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  1. Two transistors gives double the area used to transfer the heat.
  2. Great, we are on to something! If R10 in liquibytes schematic is shorted, this would happen. Can you measure it's resistance? R10 is the 1k resistor which sets the 5mA current for the reference zener.
  3. Whats the voltage drop over your 0.46 ohm sense resistor? It is past bedtime here, can think more tomorrow. But I think it could be current limit. When you remove the voltage trim pot you get really high gain, which means that the input voltage at the rightmost op amp can be low (caused by current limit) and still provide a high output voltage. If the 100k current limit trimpot is connected wrong it will always be 100k. This will mess up the current limit op amp. So I hope the solution is to put a bridge/jumper/short between pin 1 and 2 on the 100k trim pot.
  4. Hi! I have bought the same board from the same man :-) but not built it yet. Ive done lots of simulations though. I guess this is unloaded? Repairman told me about the 100k trimpot, you need to short pin 1-2 there, did you do that?
  5. Oh. Ok. I thought your fix was for the peak that occurs when you are in current limit mode and turn the supply off (since the current limit function collapses faster than the output is pulled down. Then it's ok. Turn on transients shouldn't be as tricky. 0.2 volt on the base of a 2n4401 shouldn't open it, so it should be ok.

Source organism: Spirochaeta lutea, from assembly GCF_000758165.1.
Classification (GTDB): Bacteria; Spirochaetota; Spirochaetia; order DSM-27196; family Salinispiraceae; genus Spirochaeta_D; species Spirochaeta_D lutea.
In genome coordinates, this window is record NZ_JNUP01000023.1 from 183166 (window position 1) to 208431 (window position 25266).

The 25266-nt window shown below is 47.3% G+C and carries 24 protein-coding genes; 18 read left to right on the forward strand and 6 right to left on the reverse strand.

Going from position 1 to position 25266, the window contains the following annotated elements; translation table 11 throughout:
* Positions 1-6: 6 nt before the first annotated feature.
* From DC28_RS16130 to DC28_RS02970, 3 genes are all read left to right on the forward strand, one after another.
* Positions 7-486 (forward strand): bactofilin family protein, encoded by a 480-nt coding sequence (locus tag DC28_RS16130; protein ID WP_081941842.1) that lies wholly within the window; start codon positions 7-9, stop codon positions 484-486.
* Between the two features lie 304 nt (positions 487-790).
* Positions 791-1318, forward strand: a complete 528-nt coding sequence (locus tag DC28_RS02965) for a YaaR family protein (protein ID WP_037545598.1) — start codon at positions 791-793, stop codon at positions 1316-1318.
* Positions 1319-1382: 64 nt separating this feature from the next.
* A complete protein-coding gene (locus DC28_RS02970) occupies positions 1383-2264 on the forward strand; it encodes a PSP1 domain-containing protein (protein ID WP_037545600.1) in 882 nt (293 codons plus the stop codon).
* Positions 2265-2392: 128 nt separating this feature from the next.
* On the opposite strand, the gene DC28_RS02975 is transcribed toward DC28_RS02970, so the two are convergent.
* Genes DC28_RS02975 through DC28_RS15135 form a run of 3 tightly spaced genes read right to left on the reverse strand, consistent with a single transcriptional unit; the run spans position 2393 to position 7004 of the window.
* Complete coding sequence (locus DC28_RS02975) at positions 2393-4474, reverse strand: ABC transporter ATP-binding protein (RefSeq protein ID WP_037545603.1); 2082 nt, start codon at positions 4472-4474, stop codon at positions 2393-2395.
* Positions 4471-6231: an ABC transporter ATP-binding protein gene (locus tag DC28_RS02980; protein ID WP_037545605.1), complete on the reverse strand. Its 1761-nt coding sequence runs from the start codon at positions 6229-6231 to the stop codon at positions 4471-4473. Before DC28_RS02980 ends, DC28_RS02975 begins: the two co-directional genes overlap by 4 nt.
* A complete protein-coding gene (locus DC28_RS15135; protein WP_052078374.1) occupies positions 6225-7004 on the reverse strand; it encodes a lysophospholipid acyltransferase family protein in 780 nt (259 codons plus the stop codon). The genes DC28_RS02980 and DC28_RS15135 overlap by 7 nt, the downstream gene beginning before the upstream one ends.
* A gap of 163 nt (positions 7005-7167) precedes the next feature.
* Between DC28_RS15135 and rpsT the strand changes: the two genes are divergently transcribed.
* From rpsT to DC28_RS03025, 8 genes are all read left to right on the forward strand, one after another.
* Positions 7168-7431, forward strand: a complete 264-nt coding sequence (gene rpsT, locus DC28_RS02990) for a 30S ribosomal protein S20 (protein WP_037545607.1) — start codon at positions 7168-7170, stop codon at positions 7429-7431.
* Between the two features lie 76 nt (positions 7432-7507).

6. I tried simulating this. Works beautifully. I think I had to switch the inputs U1 though. I have the simulation at work. But in this design, Q1 is pointless though. So I will either remove it or modify the negative supply to work with Q1 only. I think I'll go with the latter. Don't need a good neg supply since it's only purpose is to die at shutoff :-) I love getting rid of the neg supply in current limiting mode though. Otherwise I would feel the need to improve it. I will also move most ground connections to go after the current sense resistor. As it is now the 6mA going
  7. I could add that when I was looking for a suitable amplifier I didn't know electronics-lab even existed. So I just browsed for the most suitable class d chip and went on from there :-) It was when I gave up on the 14V PSU idea because of a stronger need for a lab PSU that I found this design and this place!
  8. Yeah but it's a lot cheaper to use a regulator rather than quality caps to get rid of the 100 hz ripple :-) Plus I could make sure it runs on 14 V regardless of load (volume, usb charger etc) and temperature! The two amplifiers I had in mind were 45W and 50W into two channels, with losses and other functionality I estimated 6A.
  9. Hi Liquibyte, I have bought two of your PCBs from repairman2be (rev. 8.), awaiting them any day now. I have studied the schematic pretty thoroughly and tried to read up on the threads. Very interesting, and good to have something educating to do with my time :-). So far I have one question that I can't find a comment on in the forums. First, let me introduce myself. I'm a Swedish 30 year old mmWave/μWave/RF engineer (read: allergic to noise) and I just had a second son so I had to find something to do all the nights I stay up taking care of him. Designing a PSU seems like a good ch
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